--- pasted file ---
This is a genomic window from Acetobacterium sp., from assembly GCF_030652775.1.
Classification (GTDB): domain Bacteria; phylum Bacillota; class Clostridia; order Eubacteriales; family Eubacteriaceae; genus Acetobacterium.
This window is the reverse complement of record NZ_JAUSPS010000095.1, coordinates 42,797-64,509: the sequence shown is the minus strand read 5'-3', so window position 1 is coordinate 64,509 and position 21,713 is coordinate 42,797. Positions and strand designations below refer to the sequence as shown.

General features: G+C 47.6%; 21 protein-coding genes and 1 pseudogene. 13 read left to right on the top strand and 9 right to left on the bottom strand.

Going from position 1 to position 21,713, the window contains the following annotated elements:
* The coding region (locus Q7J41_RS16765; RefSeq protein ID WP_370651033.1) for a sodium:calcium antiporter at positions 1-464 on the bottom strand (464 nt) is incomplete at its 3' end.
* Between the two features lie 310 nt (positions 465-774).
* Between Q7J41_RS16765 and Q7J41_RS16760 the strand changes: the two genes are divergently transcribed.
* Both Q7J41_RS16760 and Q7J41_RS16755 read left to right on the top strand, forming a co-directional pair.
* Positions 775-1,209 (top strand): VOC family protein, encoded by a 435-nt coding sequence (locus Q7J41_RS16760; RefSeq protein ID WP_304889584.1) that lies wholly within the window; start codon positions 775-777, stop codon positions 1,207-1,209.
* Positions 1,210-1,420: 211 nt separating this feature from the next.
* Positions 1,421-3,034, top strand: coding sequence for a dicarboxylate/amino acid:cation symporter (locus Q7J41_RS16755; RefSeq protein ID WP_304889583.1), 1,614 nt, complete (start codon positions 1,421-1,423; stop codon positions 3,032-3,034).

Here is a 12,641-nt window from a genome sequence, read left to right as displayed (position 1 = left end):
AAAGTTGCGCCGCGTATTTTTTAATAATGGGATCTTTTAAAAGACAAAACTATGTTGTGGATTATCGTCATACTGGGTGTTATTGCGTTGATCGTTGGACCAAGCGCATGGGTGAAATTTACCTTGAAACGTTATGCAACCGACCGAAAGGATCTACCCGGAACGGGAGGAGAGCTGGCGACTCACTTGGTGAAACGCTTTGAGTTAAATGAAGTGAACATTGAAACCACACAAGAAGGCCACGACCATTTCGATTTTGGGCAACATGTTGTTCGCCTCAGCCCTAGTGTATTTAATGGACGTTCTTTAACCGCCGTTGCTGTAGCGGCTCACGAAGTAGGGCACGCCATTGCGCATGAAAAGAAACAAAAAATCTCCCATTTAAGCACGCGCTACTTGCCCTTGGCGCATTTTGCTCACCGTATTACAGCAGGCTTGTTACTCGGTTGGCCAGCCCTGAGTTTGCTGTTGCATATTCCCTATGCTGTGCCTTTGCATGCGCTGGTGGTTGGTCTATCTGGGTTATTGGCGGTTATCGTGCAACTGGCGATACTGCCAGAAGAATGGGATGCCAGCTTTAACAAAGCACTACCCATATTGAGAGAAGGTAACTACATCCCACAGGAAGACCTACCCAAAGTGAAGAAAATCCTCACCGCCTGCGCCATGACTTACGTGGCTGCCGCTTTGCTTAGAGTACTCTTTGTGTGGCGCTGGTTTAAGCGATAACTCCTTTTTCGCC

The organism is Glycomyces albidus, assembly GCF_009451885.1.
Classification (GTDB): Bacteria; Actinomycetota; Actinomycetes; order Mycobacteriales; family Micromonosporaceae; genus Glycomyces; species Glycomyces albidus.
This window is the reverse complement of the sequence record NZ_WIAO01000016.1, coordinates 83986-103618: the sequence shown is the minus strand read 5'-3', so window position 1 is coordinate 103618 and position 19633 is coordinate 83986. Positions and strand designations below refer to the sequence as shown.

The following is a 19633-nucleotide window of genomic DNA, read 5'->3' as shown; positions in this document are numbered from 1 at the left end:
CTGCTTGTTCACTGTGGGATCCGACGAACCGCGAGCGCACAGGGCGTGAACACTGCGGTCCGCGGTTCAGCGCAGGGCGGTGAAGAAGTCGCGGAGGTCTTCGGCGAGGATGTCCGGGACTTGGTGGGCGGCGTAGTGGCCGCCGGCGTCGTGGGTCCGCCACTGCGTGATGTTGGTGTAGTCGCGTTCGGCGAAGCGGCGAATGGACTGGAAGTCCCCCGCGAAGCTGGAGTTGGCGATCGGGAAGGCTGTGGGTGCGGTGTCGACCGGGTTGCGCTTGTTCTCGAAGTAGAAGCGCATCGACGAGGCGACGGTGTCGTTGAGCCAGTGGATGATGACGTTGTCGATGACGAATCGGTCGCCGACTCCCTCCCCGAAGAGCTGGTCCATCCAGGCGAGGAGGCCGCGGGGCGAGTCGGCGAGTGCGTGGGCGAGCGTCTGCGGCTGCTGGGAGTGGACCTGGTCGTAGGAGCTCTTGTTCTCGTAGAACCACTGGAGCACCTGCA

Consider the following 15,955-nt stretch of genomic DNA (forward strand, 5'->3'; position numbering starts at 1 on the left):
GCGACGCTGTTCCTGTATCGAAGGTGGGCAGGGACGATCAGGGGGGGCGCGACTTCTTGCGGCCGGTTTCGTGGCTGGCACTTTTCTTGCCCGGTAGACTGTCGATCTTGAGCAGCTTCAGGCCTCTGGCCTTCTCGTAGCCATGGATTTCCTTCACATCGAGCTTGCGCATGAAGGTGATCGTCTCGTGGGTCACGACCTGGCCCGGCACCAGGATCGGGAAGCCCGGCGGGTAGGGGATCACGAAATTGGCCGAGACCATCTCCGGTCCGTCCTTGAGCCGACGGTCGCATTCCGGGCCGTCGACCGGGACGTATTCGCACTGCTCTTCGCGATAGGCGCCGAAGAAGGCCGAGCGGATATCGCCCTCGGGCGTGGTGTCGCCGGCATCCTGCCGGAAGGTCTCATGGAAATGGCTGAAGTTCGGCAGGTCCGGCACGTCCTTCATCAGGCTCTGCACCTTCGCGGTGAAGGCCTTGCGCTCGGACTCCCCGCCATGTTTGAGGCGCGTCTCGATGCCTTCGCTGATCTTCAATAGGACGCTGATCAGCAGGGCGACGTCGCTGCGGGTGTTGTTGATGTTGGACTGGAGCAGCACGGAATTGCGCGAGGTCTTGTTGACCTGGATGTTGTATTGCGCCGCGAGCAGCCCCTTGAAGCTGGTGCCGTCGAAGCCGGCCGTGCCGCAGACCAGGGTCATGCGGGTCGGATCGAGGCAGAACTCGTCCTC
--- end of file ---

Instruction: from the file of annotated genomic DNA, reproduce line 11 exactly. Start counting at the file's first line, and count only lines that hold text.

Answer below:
* Positions 1,210-1,420: 211 nt separating this feature from the next.